By the Drug Policy Alliance.
According a new, independent government research report released by the Oregon Secretary of State, racial disparities in drug arrests will drop by an astounding 95% if Oregon voters pass IP44, the drug treatment and decriminalization measure backed by Drug Policy Action, in November.
The analysis was conducted and written by the Oregon Criminal Justice Commission, a state agency tasked with providing data analysis, planning and grant administration expertise to public safety officials and working with stakeholders to improve Oregon’s criminal justice systems.
The initiative, IP44, would expand access around the state to drug treatment, harm reduction and other health services, paid for with a portion of taxes from legal marijuana sales, and decriminalize low-level drug possession.
In addition to a reduction in arrest disparities, conviction disparities would be “narrowed substantially” if Initiative Petition 44 passes, the Criminal Justice Commission said, and overall convictions would fall. For example, convictions of Black and Indigenous Oregonians would drop by 94%.
“This drop in convictions will result in fewer collateral consequences stemming from criminal justice system involvement, which include difficulties in finding employment, loss of access to student loans for education, difficulties in obtaining housing, restrictions on professional licensing, and others,” the report says.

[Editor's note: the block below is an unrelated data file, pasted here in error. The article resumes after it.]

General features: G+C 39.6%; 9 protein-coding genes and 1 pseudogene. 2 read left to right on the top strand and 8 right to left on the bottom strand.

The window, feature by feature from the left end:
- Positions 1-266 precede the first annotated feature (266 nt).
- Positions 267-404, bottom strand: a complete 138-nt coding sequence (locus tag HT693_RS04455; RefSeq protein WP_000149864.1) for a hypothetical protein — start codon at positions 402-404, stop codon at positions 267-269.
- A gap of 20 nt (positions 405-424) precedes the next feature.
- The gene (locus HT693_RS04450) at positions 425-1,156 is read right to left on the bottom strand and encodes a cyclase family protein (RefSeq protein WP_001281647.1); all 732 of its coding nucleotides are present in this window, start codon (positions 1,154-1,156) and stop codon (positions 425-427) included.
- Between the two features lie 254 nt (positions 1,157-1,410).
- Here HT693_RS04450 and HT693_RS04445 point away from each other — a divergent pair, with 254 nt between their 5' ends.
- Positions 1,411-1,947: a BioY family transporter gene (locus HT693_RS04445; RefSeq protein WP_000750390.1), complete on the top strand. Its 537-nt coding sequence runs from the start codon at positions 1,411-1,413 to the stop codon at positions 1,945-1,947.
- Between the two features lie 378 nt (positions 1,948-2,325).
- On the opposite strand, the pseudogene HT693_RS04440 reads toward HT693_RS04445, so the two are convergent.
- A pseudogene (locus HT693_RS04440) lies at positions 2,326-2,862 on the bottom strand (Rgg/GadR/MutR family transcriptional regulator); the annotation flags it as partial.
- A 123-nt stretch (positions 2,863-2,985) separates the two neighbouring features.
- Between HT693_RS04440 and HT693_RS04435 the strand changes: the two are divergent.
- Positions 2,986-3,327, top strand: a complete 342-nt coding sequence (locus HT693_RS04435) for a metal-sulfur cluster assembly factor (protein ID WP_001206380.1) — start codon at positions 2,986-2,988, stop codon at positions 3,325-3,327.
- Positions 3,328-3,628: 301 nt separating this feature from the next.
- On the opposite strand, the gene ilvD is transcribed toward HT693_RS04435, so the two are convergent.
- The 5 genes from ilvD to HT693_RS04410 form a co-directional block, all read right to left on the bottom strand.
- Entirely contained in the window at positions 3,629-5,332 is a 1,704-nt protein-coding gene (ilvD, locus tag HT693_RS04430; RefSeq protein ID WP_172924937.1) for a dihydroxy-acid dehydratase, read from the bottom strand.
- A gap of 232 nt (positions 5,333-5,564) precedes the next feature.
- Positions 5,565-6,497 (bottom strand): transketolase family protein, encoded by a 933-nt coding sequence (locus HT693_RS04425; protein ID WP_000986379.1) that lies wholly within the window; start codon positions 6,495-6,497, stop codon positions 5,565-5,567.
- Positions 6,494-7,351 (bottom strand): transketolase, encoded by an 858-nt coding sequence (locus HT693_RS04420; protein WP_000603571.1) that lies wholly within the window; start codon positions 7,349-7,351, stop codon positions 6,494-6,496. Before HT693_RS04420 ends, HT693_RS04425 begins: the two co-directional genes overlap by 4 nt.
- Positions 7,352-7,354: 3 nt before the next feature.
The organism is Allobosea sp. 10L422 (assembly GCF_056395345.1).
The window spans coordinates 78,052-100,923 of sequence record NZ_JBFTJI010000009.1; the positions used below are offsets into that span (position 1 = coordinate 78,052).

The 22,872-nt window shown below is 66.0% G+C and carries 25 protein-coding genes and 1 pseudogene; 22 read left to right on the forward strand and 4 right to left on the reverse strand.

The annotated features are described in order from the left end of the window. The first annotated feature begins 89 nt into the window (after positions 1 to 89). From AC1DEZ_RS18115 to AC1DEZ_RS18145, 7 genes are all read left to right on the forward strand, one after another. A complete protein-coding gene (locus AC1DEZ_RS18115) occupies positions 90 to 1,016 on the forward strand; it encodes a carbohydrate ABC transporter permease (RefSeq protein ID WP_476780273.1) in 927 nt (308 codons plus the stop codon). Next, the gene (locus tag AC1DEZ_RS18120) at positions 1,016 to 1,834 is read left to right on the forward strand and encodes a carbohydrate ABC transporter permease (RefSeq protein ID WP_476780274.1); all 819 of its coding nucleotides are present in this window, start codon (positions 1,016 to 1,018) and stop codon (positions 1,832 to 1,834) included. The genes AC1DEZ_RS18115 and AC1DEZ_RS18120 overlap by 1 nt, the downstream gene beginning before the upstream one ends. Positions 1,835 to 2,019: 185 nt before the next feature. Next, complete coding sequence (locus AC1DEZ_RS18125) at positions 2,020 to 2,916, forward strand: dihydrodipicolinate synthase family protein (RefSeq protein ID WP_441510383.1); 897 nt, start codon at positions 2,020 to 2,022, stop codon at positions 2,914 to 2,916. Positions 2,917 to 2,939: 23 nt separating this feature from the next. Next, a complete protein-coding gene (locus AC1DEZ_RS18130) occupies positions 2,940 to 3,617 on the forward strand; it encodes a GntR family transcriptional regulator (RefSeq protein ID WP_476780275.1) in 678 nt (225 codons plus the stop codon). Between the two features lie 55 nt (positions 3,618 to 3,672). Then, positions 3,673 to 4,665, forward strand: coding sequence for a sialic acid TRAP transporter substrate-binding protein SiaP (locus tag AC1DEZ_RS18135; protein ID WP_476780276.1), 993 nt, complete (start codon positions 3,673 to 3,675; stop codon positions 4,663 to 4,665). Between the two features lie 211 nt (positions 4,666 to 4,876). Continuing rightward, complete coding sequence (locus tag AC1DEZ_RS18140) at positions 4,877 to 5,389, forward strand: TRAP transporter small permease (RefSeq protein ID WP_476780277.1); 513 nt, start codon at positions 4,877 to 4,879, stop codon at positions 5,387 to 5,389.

The actual impact on disparities could be even more dramatic, the report notes. “Other disparities can exist at different stages of the criminal justice process, including inequities in police stops, jail bookings, bail, pretrial detention, prosecutorial decisions, and others.” However, the Criminal Justice Commission could not obtain local data on such disparities.
“This research by the Criminal Justice Commission is evidence of what we have known all along – drug arrests are not equal, despite drug use patterns being nearly identical across racial groups,” said Theshia Naidoo, Managing Director of Criminal Justice Law and Policy at Drug Policy Action. They have been used for far too long to surveil, harass and even brutalize communities of color—robbing them of their freedom, their families and economic opportunity.”
About 8,900 Oregonians are arrested every year in cases where drug possession is the most serious offense, according to the latest numbers from the Oregon Criminal Justice Commission. That’s the equivalent of about one arrest an hour. Black and Indigenous Oregonians are disproportionately targeted.
“Removing criminal penalties for drugs is a first step in repairing the harms of the drug war,” added Naidoo. “In 2018 alone, over 1.6 million people in the United States were arrested on drug charges, over 86% of which were just for possession. That’s one drug possession arrest every 22 seconds. These arrests can have impacts that last a lifetime, often preventing access to employment, housing, financial aid for college, and even jeopardizing parental rights or immigration status.”
How IP44 Works